2. The thinner the lines of their design are, the more difficult it will be to transfer. “Fortune favors the bold.”

  3. Their design must fit on a 7.5” x 9” surface.

End Day 2 of instruction here.

On the next day of the design process, have students export their designs as transparent images and print them on 8.5” x 11” transparencies. 

Afterward, have them use the transparencies with the 250w bulbs to burn their designs into the screen.

  • Instruct students to tape the transparency to the screen, using painter’s tape to ensure there is even pressure on the screen.

  • Make sure the surface they set the screens on has a dark surface for the best exposure results.

  • After the correct amount of time for exposure (see Teacher’s Note below or your emulsion bottle for correct time amounts; it is usually about 8 minutes), have students wash the screen under water, lightly using a sponge if necessary to remove the emulsion from the “burned in” design.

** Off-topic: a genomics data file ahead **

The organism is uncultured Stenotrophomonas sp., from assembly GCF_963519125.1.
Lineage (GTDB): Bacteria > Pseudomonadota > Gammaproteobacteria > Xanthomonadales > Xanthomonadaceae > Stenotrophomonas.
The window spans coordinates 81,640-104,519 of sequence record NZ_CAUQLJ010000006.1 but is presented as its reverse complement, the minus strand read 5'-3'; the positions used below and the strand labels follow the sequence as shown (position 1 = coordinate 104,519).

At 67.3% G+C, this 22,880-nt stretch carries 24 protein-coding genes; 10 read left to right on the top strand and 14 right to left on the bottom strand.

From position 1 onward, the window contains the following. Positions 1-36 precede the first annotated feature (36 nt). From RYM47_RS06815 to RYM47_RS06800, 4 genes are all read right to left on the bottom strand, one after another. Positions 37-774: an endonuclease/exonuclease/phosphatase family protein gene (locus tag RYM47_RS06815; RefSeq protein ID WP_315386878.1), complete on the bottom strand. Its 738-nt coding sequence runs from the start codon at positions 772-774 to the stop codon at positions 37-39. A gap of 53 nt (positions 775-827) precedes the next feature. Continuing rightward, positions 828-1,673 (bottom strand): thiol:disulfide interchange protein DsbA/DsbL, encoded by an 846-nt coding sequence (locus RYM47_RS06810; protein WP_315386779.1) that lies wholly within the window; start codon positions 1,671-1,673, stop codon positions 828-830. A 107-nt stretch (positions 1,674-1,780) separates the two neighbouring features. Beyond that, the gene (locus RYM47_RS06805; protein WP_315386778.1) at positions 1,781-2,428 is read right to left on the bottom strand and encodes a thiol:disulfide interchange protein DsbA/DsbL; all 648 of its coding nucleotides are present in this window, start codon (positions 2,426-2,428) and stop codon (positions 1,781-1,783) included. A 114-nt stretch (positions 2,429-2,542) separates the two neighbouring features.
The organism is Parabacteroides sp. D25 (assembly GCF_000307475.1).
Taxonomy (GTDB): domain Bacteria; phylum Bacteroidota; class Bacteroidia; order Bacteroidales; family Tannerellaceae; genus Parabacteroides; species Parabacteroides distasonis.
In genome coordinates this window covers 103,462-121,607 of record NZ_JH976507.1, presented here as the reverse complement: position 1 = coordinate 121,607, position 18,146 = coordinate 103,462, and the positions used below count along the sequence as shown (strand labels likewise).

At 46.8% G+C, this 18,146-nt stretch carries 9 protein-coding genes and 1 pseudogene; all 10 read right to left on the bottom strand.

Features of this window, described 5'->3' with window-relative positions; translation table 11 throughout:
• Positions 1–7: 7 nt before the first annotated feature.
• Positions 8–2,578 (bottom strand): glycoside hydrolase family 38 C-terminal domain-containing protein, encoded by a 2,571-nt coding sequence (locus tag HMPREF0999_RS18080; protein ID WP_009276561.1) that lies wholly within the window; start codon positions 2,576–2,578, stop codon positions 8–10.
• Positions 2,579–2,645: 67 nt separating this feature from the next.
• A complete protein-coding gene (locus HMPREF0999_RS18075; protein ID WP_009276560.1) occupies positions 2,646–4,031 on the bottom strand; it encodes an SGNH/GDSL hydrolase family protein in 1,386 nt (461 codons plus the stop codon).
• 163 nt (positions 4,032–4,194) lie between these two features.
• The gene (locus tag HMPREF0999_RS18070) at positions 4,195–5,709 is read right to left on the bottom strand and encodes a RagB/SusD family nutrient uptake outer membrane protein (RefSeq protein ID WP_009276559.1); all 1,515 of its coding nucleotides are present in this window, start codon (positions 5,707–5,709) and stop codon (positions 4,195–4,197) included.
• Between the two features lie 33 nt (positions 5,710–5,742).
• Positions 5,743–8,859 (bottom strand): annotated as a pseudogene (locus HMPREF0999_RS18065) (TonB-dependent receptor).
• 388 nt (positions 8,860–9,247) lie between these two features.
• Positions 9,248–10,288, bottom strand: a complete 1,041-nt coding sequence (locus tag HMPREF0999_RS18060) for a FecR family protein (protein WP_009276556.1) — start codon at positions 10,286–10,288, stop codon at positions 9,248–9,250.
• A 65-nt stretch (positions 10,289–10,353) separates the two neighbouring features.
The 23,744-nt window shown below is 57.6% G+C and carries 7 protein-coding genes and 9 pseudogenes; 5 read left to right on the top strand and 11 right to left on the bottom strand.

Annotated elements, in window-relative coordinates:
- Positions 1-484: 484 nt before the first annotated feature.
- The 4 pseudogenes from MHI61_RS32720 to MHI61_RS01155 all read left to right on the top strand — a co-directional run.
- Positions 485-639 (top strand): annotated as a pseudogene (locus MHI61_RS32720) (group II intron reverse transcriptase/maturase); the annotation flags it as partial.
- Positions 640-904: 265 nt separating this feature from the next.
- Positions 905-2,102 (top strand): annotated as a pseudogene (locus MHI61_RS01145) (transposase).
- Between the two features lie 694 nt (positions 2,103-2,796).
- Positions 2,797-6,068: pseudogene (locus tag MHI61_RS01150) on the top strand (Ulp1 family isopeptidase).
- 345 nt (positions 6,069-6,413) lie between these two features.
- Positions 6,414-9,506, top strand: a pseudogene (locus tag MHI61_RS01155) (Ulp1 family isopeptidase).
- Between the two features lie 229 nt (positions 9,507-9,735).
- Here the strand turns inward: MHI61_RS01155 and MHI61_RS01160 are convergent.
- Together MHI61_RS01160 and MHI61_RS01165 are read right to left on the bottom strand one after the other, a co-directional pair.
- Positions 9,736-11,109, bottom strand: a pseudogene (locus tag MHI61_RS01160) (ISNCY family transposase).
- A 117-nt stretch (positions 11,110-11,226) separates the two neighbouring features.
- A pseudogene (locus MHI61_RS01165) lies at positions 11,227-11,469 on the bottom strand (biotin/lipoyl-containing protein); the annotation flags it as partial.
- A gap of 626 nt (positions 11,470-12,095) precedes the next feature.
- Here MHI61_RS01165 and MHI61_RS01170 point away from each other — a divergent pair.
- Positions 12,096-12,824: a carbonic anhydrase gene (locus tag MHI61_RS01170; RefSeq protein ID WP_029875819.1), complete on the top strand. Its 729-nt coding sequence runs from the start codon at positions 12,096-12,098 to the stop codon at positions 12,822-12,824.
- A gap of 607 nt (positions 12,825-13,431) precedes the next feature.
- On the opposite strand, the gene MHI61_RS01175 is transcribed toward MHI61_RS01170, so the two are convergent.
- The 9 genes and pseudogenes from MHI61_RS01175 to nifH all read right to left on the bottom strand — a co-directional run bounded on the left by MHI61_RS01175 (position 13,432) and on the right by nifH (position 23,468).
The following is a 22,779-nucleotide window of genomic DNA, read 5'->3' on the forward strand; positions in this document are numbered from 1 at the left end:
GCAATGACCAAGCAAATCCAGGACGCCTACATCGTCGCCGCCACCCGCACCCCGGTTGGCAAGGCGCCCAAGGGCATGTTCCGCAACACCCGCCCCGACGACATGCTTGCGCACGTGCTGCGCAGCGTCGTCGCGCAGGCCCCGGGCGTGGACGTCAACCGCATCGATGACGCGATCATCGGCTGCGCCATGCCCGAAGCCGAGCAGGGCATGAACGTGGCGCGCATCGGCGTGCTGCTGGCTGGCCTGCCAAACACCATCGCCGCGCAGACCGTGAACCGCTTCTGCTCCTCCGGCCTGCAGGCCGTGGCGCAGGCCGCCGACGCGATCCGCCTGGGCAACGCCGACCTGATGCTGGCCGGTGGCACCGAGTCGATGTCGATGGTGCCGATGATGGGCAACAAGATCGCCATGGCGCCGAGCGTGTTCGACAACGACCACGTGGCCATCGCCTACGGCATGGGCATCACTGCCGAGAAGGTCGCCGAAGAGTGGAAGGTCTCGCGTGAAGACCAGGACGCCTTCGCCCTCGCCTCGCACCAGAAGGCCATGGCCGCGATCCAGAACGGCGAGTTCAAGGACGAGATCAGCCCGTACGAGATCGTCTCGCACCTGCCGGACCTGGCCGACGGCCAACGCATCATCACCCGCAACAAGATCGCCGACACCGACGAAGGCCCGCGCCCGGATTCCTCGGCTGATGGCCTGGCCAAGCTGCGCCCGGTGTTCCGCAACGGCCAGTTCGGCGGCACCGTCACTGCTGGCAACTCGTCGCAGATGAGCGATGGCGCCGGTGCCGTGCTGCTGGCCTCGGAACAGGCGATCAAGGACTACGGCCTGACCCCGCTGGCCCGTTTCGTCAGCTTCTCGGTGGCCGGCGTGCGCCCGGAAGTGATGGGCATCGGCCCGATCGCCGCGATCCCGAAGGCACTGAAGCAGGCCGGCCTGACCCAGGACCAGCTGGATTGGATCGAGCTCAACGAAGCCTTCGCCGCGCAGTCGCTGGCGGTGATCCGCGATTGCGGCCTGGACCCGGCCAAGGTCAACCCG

• Have them dry the screens by lightly dabbing them with a towel and then store them in a safe place.

End Day 3 of instruction here. 

On the start of Day 4, have students collect their screens and set them up on a table for printing. Display slide 16 with instructions for using their screen to print on the T-shirt. After printing, have students clean up their station and allow their shirts to dry.


20 Minute(s)

Display slide 17. Have students use their devices to record a short 1-minute video reflection on the question, “Could I do screen printing for a living?” Ask them to reflect on what they enjoyed about the process, what they disliked, and whether they think this is a career they would like to pursue. Have students share the videos with using your choice of platform (Google Drive, Canvas, etc.). Once they are done recording, display their printed shirts on the walls of the room and have students view one another’s work.